Redesigned For the American Lifestyle
If I was on Volkswagen’s marketing team, I would be pulling my hair out trying to raise awareness of the 2016 Passat with car buyers, let alone get them to buy one. So I will do it for them…let me introduce you to the 2016 Volkswagen Passat 1.8T SE, the much overlooked midsize sedan that deserves far better than it is getting from the American public.
Driving Experience: On the Road
Clean Fleet Report’s 2016 Passat SE came with the 1.8-Liter turbocharged/intercooled 16-valve, DOHC inline 4-cylinder engine, putting out 170 hp and 184 lb-ft of torque through a six-speed automatic transmission. Running on unleaded regular, the Passat 1.8T earned an EPA fuel economy rating of 25 city/38 highway/29 combined. In 421 miles of driving throughout Southern California, I averaged 29.8 mpg with a 75-percent highway/25-percent city driving pattern.
The 2016 Volkswagen Passat 1.8T is quiet, smooth and responsive, making for a very enjoyable driving experience, partially due to the low 0.29 drag coefficient (cd), which also kept wind noise to a minimum. The six-speed automatic transmission shifted with ease, with torque kicking-in at a very low and usable 1,500 rpm. Having previously tested the 2015 Jetta 1.8T, I can say the 1.8T engine does not suffer from the increased size and weight of the larger Passat. The 1.8T is peppy, in an impressive way, with that low torque kick-in, seamless engine performance from its direct injection and a transmission that has no problem finding the right gear at the right time. In several 0–60 mph runs, we averaged in the mid-seven second range, which served us well for merging onto Southern California freeways.
The SE model I was driving had 17-inch aluminum-alloy wheels and 215/55/R17 all-season tires. Eighteen- and 19-inch wheels and tires are options. The handling was above average thanks to the strut-type front suspension with coil springs and telescopic dampers and the multi-link, coil springs and telescopic dampers, with an anti-roll bar on both ends. Highway stability was excellent in what was an overall easy and pleasant car to drive.
Weighing-in at 3,263 lbs, the Passat was nimble, agile and even taut with precise handling in part thanks to the electromechanical speed-sensitive power steering, which meant the steering gets lighter to the touch as speed increases. Thankfully, the steering was not too light (as can be a common issue with electric power steering) or programmed to take away the fun of driving. Body roll was almost non-existent, even when pushed above the recommended corner speed limits on Southern California mountain twisties, with the end result a ride control and handling combination that made the Passat fun to drive, if not exactly in a sports sedan category. For that you would want to look at VW’s Golf R or the Passat VR6.
A good handling car is nothing without being able to keep it under control when braking. Our Passat’s stops were straight, true and confident with no brake pedal fade thanks to the standard four-wheel anti-lock braking system (ABS), power assisted front vented and rear solid discs, electronic stability control, electronic brake pressure distribution and hydraulic brake assist with autonomous emergency braking. These braking and handling technologies go completely unnoticed when driving in normal situations, but are crucial in an emergency.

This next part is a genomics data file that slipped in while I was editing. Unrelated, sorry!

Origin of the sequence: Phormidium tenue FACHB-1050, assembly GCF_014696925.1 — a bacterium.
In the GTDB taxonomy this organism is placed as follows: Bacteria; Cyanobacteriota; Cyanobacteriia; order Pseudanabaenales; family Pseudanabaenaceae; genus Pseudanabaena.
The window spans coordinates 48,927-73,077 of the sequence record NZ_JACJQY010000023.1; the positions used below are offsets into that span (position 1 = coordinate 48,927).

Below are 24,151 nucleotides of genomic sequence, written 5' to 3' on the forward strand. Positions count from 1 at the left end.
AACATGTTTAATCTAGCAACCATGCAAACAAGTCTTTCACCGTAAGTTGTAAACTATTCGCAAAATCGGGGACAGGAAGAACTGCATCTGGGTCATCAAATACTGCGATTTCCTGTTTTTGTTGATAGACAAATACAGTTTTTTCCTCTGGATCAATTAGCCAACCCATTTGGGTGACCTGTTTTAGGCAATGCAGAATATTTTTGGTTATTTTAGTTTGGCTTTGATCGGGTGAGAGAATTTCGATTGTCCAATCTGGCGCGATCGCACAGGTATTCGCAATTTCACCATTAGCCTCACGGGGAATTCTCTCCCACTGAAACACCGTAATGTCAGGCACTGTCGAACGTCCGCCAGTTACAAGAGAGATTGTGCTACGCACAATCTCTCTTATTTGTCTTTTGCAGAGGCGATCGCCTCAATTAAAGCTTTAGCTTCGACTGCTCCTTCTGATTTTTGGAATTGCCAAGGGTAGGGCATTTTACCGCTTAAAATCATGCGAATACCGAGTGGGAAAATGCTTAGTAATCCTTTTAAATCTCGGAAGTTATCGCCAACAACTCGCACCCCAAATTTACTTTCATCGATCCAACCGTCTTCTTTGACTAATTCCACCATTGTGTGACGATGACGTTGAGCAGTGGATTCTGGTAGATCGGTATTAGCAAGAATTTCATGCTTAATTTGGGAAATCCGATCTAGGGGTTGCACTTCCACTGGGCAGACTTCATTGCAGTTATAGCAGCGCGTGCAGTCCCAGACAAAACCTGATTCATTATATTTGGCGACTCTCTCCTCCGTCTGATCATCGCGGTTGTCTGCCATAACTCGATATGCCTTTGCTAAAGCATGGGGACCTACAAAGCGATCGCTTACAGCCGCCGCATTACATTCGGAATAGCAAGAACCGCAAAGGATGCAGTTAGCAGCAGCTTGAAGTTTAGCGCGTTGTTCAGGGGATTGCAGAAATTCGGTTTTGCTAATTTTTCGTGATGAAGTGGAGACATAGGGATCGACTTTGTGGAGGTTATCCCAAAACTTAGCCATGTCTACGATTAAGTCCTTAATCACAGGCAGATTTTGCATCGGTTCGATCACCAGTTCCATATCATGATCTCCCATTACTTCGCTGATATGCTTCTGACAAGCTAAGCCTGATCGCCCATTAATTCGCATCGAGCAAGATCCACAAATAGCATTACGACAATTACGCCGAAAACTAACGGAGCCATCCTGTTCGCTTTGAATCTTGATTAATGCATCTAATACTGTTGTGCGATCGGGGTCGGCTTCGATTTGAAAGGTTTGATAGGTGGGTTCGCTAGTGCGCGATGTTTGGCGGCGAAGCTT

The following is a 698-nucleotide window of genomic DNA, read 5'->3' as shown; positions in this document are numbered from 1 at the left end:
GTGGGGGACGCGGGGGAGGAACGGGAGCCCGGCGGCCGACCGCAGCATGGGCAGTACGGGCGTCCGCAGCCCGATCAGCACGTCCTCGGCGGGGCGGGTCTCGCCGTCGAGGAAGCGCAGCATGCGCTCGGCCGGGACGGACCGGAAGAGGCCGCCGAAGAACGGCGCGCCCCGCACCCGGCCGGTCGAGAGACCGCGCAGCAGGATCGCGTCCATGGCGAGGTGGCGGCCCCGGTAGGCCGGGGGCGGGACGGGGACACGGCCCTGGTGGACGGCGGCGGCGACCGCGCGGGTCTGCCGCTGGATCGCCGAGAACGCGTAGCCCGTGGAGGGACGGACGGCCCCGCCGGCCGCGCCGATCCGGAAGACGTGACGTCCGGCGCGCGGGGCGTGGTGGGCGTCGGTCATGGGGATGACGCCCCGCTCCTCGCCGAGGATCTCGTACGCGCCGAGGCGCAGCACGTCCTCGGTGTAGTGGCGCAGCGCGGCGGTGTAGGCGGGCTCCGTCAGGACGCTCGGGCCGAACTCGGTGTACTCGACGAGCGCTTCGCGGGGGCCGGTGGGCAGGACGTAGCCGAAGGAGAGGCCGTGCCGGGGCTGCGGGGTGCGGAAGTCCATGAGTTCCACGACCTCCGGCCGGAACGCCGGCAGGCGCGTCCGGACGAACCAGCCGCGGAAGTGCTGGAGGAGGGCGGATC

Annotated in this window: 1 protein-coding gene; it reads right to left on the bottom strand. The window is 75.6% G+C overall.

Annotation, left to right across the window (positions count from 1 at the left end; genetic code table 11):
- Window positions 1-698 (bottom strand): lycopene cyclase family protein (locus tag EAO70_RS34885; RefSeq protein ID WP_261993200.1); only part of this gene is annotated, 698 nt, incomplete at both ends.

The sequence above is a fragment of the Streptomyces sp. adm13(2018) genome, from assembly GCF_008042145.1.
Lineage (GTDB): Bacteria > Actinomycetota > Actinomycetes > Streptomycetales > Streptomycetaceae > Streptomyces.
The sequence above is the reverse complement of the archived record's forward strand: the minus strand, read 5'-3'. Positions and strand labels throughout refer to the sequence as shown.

Driving Experience: Interior
I was driving the nicely optioned Passat 1.8T SE, with the VW Car-Net Connectivity package that included apps for telephone, security and emergency roadside service. The interior fit and finish, which Volkswagen says has updates that are “subtle but significant,” were German tight, with a good mix of soft and hard plastics. There are no design gimmicks, which often can be found on other cars, but you will find chrome accents and trim pieces. The soft-touch dash is clean, simple and well laid-out with the instrument cluster, set behind the multifunction leather-wrapped steering wheel, having a tunnel design with deep-set faces on the large round dials (speedometer and tachometer) to eliminate glare.
The Moonrock Gray heated and perforated, V-Tex leatherette front seats with quartz accent piping were attractive and had better-than-average bolstering. They included a power adjustable driver’s seat (with manual lumbar adjustments) and manual adjustments for the front passenger seat. There was a good choice of seat settings, that, when combined with the height adjustable and telescoping steering column, a comfortable position could be found making for enjoyable long drives. The steering wheel has controls for telephone, radio and cruise control functions, and features a squared-off bottom to the wheel – ala a racecar.
Volkswagen says the 2016 Passat’s new interior was “designed and specifically tailored for the U.S market.” My guess is that is a diplomatic way of saying us Yanks are getting a bit on the hefty side. Regardless, the interior was spacious with access through wide-opening doors allowing for excellent rear leg room (impressive at 39.1-inches). Combined with the arcing roofline, it had ample head room and was just fine for even taller passengers. The rear seat can accommodate three adults, which would be fine for commuting, but, as with most cars, for longer trips two in the rear seat would be preferred for comfort and space. The 60/40 folding rear seat, with a folding armrest and cup holders, is backed by a very large 15.9 cubic feet trunk that provides excellent storage capacity. The GLE trim level has heated rear seats and a foot-activated trunk lid opening feature.